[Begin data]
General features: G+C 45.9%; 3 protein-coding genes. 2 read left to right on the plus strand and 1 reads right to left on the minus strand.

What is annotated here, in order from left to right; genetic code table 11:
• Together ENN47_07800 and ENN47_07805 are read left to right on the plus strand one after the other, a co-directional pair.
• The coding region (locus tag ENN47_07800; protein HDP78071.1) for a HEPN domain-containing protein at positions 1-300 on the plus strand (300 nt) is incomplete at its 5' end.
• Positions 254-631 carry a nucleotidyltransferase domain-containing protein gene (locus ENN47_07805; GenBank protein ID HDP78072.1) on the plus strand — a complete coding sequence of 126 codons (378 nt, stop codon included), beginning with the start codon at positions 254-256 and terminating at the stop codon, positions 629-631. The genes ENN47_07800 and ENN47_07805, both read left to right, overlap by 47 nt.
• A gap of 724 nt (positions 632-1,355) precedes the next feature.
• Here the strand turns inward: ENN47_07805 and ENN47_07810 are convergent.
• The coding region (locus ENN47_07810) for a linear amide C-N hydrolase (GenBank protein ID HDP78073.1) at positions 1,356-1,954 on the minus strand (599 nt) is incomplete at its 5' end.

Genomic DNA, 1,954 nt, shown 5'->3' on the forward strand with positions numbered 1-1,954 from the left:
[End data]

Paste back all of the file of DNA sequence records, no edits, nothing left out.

General features: G+C 45.9%; 3 protein-coding genes. 2 read left to right on the plus strand and 1 reads right to left on the minus strand.

What is annotated here, in order from left to right; genetic code table 11:
• Together ENN47_07800 and ENN47_07805 are read left to right on the plus strand one after the other, a co-directional pair.
• The coding region (locus tag ENN47_07800; protein HDP78071.1) for a HEPN domain-containing protein at positions 1-300 on the plus strand (300 nt) is incomplete at its 5' end.
• Positions 254-631 carry a nucleotidyltransferase domain-containing protein gene (locus ENN47_07805; GenBank protein ID HDP78072.1) on the plus strand — a complete coding sequence of 126 codons (378 nt, stop codon included), beginning with the start codon at positions 254-256 and terminating at the stop codon, positions 629-631. The genes ENN47_07800 and ENN47_07805, both read left to right, overlap by 47 nt.
• A gap of 724 nt (positions 632-1,355) precedes the next feature.
• Here the strand turns inward: ENN47_07805 and ENN47_07810 are convergent.
• The coding region (locus ENN47_07810) for a linear amide C-N hydrolase (GenBank protein ID HDP78073.1) at positions 1,356-1,954 on the minus strand (599 nt) is incomplete at its 5' end.

Genomic DNA, 1,954 nt, shown 5'->3' on the forward strand with positions numbered 1-1,954 from the left: